Making goals about what kind of new responsibilities you take on can help you from agreeing to more work than you can accomplish. Setting goals about new responsibilities can help you make decisions that are consistent with your professional priorities and know when it's best to delegate tasks to team members. Here are some responsibility goals you could set:
I won't agree to any more than five meetings each day.
I will teach my coworkers how to use new software or send them a tutorial instead of just doing the software task for them.
I will only join teams or committees that line up with my role in the company.
9. Work-life balance
You might set goals about your non-work time so that you can maintain mental and physical health, get enough rest and concentrate fully on work during work hours. Setting goals about resting and taking time away from work can help you focus on your personal life and feel the importance of your life and contributions outside of work. Here are some rest and balance goals:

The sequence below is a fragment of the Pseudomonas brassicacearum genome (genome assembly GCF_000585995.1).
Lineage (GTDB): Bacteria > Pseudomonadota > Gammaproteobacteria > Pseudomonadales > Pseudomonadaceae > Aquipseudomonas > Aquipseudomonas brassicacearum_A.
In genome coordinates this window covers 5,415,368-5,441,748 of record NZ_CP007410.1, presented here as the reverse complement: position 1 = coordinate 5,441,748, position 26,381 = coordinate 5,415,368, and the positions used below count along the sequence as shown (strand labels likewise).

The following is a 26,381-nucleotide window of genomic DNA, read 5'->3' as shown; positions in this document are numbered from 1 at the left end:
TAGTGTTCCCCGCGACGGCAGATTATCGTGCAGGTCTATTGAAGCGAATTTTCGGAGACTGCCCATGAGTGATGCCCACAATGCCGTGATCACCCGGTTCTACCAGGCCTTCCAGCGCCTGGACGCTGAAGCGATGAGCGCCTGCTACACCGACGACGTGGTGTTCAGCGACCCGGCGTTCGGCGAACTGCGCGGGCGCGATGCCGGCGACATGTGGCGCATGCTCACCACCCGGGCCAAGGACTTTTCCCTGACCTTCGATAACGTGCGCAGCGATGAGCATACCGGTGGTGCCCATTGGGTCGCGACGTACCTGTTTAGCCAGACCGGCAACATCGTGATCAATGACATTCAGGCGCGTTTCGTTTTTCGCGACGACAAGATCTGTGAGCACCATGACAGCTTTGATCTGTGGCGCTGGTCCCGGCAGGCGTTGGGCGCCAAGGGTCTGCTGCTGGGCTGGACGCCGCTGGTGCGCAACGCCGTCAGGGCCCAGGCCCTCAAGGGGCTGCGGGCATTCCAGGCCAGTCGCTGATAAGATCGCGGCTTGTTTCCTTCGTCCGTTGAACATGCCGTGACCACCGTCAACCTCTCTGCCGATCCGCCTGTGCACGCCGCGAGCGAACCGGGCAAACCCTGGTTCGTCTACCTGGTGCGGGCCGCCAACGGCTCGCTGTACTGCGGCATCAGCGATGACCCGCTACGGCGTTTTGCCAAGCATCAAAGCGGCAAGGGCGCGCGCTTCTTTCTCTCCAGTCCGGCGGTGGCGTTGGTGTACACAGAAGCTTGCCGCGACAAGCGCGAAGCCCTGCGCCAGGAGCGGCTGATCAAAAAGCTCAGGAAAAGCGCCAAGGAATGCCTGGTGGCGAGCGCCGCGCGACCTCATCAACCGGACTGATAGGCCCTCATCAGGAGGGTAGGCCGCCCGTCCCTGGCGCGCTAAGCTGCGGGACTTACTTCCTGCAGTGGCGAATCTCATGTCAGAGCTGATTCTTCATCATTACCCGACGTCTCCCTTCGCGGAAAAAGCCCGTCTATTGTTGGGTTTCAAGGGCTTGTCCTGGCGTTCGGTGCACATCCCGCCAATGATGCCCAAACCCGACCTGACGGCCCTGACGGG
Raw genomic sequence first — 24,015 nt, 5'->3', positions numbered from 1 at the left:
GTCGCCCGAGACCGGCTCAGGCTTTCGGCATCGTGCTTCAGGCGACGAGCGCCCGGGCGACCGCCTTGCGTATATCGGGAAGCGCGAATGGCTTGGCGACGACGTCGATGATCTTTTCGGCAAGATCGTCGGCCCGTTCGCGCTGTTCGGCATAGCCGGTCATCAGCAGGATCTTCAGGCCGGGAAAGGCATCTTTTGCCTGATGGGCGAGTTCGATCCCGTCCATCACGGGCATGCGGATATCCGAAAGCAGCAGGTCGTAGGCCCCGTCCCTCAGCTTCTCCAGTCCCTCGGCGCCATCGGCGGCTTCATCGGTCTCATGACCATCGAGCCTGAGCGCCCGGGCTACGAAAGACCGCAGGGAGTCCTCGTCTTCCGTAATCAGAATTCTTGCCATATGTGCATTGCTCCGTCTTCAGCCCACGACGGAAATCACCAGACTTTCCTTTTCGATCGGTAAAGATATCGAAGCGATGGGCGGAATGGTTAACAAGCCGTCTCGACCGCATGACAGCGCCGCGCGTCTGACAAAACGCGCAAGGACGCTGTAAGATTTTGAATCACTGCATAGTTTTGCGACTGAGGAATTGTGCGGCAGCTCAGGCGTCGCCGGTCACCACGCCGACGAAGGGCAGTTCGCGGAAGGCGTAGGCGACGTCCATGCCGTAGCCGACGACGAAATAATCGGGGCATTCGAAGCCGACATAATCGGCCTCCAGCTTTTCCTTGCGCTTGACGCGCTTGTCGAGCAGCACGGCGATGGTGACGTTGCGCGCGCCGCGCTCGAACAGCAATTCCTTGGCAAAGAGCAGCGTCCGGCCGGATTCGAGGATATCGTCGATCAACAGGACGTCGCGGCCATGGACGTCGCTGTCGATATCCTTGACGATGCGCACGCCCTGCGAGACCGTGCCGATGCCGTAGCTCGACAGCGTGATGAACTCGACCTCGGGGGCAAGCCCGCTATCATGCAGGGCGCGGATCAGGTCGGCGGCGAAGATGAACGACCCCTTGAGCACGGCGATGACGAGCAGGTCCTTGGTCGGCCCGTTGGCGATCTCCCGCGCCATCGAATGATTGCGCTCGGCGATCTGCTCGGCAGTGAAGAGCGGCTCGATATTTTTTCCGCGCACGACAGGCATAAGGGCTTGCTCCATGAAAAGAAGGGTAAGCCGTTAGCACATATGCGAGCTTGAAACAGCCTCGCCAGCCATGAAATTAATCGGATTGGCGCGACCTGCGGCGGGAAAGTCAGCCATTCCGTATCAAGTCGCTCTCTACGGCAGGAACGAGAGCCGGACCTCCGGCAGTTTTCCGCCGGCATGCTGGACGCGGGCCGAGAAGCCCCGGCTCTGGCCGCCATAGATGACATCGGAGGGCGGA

For my lunch break, I'll take a walk away from my computer and phone.
I won't work more than my scheduled 40 hours a week.
I will only answer truly urgent emails over the weekend.
10. Analysis goals
To understand how you're currently spending your time and whether you're reaching your objectives, it might be helpful to make goals to analyze how you're spending your time regularly. What kind of analysis is most useful for you can depend on your role, your work and your industry. If your work involves software that tracks your performance, you might be able to easily gather data. If your work is more subjective, you might have to write short summaries of your own projects and goals to understand progress. Here are some sample goals:
I'll check my sales dashboard data every Friday afternoon to see whether my time management techniques have increased my productivity.
I'll write my achievements and new goals at the top of the calendar for each month.
When our timecard software sends the pay period reminder, I'll check whether my recorded hours match my working goals.